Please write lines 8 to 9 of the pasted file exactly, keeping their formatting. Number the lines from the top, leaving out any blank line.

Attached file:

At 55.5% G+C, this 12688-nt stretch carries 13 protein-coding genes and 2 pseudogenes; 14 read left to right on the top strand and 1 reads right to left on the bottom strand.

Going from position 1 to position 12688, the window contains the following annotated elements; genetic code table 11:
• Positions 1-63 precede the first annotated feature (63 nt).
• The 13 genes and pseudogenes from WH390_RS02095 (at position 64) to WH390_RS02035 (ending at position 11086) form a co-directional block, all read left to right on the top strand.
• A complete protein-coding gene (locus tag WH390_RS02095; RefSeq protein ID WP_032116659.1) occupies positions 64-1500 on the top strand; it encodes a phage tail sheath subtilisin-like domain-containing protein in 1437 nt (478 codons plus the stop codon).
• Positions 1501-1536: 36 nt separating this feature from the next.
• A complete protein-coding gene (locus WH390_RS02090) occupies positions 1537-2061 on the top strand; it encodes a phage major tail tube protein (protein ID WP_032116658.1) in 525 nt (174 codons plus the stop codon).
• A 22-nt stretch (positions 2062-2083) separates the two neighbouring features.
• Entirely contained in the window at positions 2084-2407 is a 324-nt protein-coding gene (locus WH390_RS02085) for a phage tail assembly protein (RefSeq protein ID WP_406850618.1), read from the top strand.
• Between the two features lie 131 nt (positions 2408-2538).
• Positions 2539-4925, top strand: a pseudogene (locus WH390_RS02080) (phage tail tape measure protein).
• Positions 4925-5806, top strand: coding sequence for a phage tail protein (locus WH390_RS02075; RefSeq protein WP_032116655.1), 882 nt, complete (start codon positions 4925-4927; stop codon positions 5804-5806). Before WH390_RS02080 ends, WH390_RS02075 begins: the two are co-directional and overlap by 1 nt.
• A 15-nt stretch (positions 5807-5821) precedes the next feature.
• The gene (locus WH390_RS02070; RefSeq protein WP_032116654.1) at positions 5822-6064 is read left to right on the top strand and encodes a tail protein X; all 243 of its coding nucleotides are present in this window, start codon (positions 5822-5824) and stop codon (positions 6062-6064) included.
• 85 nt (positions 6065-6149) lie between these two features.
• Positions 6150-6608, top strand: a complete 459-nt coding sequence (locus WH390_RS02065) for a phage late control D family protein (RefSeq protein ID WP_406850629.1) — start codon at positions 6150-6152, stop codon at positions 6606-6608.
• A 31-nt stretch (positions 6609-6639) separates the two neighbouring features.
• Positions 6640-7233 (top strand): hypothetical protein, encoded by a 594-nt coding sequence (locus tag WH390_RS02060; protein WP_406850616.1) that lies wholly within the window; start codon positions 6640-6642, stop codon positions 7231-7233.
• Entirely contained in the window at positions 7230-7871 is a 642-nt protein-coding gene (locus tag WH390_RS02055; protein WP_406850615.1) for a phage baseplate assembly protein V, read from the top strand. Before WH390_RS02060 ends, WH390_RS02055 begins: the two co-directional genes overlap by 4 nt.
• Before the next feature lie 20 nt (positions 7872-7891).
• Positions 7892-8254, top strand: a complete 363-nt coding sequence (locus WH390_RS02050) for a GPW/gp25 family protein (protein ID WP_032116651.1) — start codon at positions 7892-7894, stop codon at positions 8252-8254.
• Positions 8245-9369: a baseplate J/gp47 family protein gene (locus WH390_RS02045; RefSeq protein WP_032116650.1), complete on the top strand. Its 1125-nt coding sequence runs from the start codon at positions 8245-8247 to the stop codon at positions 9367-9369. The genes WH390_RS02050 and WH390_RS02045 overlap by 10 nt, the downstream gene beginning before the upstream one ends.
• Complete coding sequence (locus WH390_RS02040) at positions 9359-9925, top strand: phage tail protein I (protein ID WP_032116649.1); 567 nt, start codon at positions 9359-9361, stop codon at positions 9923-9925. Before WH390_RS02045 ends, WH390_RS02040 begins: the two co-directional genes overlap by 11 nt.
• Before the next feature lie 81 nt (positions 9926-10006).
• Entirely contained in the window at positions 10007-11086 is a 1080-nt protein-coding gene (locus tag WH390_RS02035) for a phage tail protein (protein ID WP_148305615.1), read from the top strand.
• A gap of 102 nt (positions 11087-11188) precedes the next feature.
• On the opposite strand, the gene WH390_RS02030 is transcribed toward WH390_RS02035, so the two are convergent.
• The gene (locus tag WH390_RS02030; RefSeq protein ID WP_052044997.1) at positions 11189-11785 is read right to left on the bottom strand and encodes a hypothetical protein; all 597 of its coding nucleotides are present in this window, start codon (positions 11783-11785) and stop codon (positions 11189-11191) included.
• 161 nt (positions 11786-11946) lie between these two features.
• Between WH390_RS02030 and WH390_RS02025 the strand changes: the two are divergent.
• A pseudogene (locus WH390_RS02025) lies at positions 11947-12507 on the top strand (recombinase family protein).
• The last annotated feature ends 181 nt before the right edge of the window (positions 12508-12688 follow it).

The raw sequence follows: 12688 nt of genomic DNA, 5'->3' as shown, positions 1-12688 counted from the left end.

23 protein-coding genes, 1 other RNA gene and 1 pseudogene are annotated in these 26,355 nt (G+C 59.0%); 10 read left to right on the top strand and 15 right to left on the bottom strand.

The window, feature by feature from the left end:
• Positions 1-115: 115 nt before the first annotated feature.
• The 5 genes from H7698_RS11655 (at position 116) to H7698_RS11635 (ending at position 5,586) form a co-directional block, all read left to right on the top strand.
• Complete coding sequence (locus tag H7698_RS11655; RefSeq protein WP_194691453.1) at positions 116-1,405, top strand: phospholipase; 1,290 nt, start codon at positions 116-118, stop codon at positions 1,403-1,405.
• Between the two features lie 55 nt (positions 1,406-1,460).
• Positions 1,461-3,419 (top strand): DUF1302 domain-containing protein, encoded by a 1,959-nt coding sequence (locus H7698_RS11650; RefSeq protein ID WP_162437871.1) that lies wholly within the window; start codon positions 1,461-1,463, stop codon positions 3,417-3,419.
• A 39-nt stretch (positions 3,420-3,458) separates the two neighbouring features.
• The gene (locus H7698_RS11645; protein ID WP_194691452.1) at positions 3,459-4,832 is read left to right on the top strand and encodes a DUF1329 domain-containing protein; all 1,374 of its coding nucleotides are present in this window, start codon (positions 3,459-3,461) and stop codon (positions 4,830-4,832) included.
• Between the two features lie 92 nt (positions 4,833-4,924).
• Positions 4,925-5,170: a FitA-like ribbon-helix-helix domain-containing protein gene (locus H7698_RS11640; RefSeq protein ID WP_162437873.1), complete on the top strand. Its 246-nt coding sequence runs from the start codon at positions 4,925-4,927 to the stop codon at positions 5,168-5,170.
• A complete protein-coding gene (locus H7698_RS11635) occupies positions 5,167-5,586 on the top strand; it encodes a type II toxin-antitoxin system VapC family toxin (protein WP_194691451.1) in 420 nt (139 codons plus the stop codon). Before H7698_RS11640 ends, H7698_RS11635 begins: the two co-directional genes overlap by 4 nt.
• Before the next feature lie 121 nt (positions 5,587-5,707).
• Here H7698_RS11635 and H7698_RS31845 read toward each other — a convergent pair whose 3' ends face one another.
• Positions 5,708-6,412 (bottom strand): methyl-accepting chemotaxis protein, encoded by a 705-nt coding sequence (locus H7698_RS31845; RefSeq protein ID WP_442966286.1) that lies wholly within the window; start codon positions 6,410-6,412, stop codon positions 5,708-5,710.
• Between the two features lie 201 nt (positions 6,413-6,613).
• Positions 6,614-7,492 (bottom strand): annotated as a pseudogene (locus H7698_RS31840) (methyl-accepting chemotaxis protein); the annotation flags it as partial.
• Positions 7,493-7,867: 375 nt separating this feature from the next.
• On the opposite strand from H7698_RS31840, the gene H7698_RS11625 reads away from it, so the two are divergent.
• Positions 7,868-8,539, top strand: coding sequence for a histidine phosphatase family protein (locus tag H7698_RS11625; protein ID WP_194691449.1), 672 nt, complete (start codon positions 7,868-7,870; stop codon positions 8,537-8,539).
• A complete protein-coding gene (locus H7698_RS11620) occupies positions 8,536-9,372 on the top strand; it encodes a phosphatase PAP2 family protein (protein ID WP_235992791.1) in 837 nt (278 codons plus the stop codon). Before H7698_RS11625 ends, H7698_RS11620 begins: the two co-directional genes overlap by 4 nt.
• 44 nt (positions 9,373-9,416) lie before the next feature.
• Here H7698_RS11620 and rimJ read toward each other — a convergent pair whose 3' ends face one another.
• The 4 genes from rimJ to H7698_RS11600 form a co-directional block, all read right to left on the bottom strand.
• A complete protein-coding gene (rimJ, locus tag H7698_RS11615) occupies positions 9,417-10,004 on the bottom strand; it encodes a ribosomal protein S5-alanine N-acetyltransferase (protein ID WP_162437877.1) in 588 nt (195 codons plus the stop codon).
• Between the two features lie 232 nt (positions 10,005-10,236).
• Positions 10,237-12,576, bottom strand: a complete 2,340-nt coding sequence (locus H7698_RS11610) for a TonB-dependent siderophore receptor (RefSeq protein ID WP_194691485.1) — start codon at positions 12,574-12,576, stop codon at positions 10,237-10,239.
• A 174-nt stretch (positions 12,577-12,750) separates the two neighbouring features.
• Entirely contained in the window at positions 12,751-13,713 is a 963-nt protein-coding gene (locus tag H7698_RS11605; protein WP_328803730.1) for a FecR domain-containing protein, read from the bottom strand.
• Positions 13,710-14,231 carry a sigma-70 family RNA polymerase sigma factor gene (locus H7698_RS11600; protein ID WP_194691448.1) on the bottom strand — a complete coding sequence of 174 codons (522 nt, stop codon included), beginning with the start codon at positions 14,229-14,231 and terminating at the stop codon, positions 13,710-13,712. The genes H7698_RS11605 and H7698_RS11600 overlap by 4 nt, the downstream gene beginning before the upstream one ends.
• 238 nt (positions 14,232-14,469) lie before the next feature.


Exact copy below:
• A 22-nt stretch (positions 2062-2083) separates the two neighbouring features.
• Entirely contained in the window at positions 2084-2407 is a 324-nt protein-coding gene (locus WH390_RS02085) for a phage tail assembly protein (RefSeq protein ID WP_406850618.1), read from the top strand.